Life Science Investing is Different than Software Tech Angel/VC Deals

Life Science Investing is Different than Software Tech Angel/VC Deals.

 

Companies seeking early stage investment in their biotech, life science, medical device or digital healthcare companies face al

 

l the hurdles that software tech companies face – and then some more.  Many of the hurdles have to do with misconceptions that people have about life science investing, and others have to do with the real differences that exist in this market.  Companies raising money in the life sciences have to go through all of the things that tech companies do, plus more, in able to successfully raise funding.  

Life Science companies should consider attending the RVC/CBSA BioScience HyperAccelerator to help them through the process. We guarantee participants will be amazed with the quality and usefulness of this unique content that can be found nowhere else!

 

What BioScience Companies Need to Know

Time-Lines – there are a lot of investors who think that all life science deals take ten years or more because of the huge regulatory hurdles that have to be overcome, and that the capital requirements could be in the hundreds of millions before the company gets to an exit.  These investors are missing out on lots of great opportunities.  What they don’t realize is that companies rarely move all the way down the regulatory pathway before achieving exits if they’re developing a novel drug, for example.  Usually the hurdle is Phase 1 Clinical Trials before a company is acquired, so the pathway can actually be shorter than for some tech investments.  Also, many companies are working on repurposing existing drugs for new uses.  In this case, all they need to prove is efficacy for the new use which can be a relatively short process.  Devices, in contrast to drugs, can achieve FDA approval in just months in some case.

 

FDA Regulatory Risk – many investors who don’t understand the biotech space have heard horror stories about the capricious, costly and time consuming process of FDA approvals.  While these fears are not totally unfounded, most companies pass through the process in a relatively short time and at low cost.  We budget about $50,000 and six months for a 510K approval process in some cases.  Angel investors have special opportunities to invest in pre-FDA approved companies because valuations typically double or triple after FDA approval, resulting in good returns for investors.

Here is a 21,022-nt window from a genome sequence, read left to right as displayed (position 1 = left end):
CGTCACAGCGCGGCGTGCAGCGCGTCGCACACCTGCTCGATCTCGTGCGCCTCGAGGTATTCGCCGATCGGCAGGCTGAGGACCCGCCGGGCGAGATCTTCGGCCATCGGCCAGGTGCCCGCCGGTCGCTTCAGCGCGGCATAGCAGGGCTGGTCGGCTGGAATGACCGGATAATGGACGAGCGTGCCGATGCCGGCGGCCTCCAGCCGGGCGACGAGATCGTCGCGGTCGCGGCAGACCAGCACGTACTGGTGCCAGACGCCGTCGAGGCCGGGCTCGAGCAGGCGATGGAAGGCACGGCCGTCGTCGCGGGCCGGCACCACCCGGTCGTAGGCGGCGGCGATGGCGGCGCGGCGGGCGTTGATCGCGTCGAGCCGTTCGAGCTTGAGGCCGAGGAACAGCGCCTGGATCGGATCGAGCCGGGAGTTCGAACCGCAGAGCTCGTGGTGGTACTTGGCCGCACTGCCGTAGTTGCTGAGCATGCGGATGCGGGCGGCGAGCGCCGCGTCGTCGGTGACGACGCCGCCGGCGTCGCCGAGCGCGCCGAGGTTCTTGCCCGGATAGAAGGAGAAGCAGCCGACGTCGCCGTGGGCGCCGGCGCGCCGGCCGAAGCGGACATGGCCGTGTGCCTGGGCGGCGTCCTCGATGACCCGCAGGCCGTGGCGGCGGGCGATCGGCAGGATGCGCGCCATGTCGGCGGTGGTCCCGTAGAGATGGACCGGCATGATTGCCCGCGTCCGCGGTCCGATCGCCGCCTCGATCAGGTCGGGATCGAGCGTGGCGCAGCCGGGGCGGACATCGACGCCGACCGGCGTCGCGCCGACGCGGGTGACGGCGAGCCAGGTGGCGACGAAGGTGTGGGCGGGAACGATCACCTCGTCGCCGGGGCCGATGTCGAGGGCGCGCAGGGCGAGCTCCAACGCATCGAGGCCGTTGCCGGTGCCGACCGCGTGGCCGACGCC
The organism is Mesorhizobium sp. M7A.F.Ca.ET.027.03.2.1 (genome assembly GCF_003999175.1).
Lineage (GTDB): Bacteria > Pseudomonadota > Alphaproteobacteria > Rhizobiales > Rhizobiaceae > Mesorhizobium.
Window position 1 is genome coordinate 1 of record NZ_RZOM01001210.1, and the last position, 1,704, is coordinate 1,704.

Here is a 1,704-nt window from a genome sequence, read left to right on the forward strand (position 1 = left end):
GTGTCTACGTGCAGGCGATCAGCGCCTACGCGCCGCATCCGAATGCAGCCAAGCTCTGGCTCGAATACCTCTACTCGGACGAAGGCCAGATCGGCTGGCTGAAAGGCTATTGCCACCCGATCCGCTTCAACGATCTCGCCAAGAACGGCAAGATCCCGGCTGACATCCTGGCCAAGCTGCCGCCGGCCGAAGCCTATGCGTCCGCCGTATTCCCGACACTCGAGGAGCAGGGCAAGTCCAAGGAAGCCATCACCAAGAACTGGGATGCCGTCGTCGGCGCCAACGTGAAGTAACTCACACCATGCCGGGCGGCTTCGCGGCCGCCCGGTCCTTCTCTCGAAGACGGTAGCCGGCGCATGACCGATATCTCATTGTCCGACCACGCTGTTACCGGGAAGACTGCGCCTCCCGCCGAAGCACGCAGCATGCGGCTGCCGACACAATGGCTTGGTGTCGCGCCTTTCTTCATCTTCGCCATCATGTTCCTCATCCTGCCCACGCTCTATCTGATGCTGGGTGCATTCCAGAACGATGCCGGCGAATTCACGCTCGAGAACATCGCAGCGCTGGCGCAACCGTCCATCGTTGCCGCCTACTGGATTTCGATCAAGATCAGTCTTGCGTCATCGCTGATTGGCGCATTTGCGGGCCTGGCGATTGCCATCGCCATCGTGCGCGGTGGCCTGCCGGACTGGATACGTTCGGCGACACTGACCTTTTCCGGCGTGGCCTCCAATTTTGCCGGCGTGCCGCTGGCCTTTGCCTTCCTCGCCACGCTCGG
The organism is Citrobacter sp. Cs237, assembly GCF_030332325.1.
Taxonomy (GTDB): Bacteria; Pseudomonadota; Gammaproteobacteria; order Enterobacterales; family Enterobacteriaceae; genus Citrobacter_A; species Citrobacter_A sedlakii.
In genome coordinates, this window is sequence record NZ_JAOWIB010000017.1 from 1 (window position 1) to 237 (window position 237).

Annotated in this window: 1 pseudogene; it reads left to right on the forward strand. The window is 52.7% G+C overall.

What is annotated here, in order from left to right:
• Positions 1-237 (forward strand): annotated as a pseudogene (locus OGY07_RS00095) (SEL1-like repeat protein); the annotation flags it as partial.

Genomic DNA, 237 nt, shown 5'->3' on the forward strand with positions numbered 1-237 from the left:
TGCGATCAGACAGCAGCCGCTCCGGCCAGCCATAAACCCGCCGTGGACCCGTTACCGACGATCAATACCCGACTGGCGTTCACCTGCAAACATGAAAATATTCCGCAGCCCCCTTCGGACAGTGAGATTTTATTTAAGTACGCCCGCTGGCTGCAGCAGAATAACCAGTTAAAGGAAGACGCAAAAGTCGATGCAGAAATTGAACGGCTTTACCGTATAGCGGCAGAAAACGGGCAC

Liquidity Events (Exits) are more obvious for many biotech, medical and life science companies because there is a clear playing field with companies that are regularly acquiring companies as a part of their innovation strategies.  There are enough players that companies who are intentional about crafting the best exit can create a situation with multiple bidders to result in the highest exit valuation.  Even if the exit pathway seems clear to founders, their presentations should include a clear description of their exit strategy in order to bring the most investors on board.

 

Intellectual Property is Critical – while most tech and software companies have dropped patent filing altogether, IP is the core to creating value in the life science and medical space.  Granted patents are always best, but at least having patents pending with a strong defensive strategy is critical for success.  Companies will also need to be able to demonstrate that they’re not infringing on the patents of others.  We’ve seen companies who we’ve found to be infringing on patents which made them uninvestable.  This is something that companies should research well and be able to demonstrate instead of doing a lot of work, only to have investors find that the project is dead on arrival after several years of effort.

 

Team Considerations – tech companies often suffer because they have a bunch of coders who’ve been working for years to come up with a product, but they don’t anyone on marketing, finance, or business strategy.  Life Sciences can have these problems when they’re staffed with teams of smart PhDs who don’t have the experience or track record to be able to raise funds, transform from a research organization to a marketing organization, or to understand value creation for acquirers.  Make sure your company has the appropriate finance and marketing team members on board before raising money.

 

Market Fluctuations – it seems like biotech is always way up or way down and the current market position may influence investors’ desire to jump on-board with these companies.  Founders should be prepared to talk about trends in the industry and why their company will be providing value that either transcends the current market situations, or that the investment cycle is expected to be long enough to stretch beyond any current market challenges.